Board of Governors Vacancies
The deadline for submitting nominating petitions is 5 p.m. Friday, Sept. 2, 2022. A narrative bio in Word (not to exceed 350 words) and photograph with a resolution of 200 dpi or more is due by Sept. 2 to Alisha Davidson at email@example.com. More information about Board of Governors vacancies is available online.
For information on current board members and officers, visit the Board of Governors page.
By Jim Calloway, OBA Management Assistance Program Director
Deep fakes and other fabrications of “synthetic content” (as the FBI labels them) are rapidly improving and present a potential risk to all of us. You have probably seen deep fake videos where the video shows a person speaking, but the voice belongs to another. Artificial intelligence tools match the speech with the speaker’s lips, so it looks as if the person is saying those words.
Lawyers have all known that Photoshop and other tools can generate remarkable fake pictures, even though an expert can often determine when an image is inauthentic. We have now seen people falling victim to fake voice or video creations and being scammed. But the next generation of tools is scarier. Imagine a client or opposing counsel contacting you and asking for sensitive information or funds to be transferred. An AI-powered deep fake with enough information can allow someone on the other end to speak and have their voice altered to reflect a celebrity or corporate CEO. So, they can participate in an authentic-sounding conversation with the intended victim.
The ZDNET post "The next big security threat is staring us in the face. Tackling it is going to be tough" provides background information and a link to the FBI warning. The FBI also notes that cybercriminals are using deep fakes to apply for remote IT support jobs, which could give them access to sensitive consumer information. If you are not certain that you are talking to the actual person, some ideas include asking them something about an obscure bit of information that only you and the actual caller would know (favorite sports teams doesn’t work because fans often post online), asking them if you can hang up and call them in a minute on their cell phone (when they say they left it at home today, proceed with caution) or having a staffing company call the client’s place of business to see if the client is actually in Bora Bora.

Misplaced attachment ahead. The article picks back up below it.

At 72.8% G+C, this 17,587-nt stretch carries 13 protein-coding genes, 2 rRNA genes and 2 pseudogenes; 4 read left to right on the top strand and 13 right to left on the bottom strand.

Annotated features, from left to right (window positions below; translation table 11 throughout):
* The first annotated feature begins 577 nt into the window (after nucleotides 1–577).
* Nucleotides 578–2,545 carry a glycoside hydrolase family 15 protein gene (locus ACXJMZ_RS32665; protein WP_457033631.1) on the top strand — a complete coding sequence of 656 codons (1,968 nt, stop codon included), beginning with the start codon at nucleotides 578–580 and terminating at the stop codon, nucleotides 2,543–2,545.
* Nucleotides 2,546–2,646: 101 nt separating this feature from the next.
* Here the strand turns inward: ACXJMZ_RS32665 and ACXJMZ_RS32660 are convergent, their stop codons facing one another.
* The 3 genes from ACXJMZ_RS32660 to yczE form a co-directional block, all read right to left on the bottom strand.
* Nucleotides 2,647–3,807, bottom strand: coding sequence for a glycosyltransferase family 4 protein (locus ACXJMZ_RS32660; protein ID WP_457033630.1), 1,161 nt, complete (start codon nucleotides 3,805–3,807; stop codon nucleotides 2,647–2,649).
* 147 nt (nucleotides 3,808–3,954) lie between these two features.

One cannot combat deep fakes unless you know they exist. Share the ZDNET post above with someone you think should know about this.
The Oklahoma Bar Journal is a publication of the Oklahoma Bar Association. All rights reserved. Copyright© 2022 Oklahoma Bar Association. Statements or opinions expressed herein are those of the authors and do not necessarily reflect those of the Oklahoma Bar Association, its officers, Board of Governors, Board of Editors or staff. Although advertising copy is reviewed, no endorsement of any product or service offered by any advertisement is intended or implied by publication. Advertisers are solely responsible for the content of their ads, and the OBA reserves the right to edit or reject any advertising copy for any reason. Legal articles carried in The Oklahoma Bar Journal are selected by the Board of Editors. Information about submissions can be found at www.okbar.org.